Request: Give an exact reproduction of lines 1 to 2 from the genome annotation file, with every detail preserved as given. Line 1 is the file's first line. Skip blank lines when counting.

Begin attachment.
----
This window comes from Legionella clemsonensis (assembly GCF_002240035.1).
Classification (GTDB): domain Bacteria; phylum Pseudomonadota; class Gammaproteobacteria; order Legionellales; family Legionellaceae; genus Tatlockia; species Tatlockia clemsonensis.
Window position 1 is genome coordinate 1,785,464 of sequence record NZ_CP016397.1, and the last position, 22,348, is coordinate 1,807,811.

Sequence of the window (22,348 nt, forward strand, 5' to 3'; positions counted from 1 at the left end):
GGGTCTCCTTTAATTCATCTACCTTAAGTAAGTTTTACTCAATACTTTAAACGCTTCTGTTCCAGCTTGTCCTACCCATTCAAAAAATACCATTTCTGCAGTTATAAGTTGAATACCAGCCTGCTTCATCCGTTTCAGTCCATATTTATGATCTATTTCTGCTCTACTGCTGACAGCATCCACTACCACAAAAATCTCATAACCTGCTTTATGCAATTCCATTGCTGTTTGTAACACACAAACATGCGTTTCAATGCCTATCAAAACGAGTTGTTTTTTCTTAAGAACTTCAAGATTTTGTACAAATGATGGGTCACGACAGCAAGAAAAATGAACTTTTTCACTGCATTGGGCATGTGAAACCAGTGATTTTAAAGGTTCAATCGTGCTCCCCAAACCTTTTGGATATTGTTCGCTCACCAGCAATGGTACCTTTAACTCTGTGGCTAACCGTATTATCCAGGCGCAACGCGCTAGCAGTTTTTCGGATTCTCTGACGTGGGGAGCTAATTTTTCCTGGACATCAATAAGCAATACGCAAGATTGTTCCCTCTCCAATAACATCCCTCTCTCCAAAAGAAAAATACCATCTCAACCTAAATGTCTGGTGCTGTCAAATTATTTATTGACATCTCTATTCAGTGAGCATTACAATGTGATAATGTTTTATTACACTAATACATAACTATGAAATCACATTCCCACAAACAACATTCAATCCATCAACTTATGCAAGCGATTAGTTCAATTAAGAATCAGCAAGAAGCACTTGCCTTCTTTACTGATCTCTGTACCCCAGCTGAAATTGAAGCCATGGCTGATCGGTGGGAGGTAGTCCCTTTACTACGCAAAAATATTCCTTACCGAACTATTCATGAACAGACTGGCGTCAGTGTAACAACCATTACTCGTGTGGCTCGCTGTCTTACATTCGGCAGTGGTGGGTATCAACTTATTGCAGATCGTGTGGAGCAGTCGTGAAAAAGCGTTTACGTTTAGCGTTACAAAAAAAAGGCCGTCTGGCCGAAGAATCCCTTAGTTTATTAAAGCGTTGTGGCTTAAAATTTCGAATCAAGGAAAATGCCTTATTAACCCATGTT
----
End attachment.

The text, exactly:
This window comes from Legionella clemsonensis (assembly GCF_002240035.1).
Classification (GTDB): domain Bacteria; phylum Pseudomonadota; class Gammaproteobacteria; order Legionellales; family Legionellaceae; genus Tatlockia; species Tatlockia clemsonensis.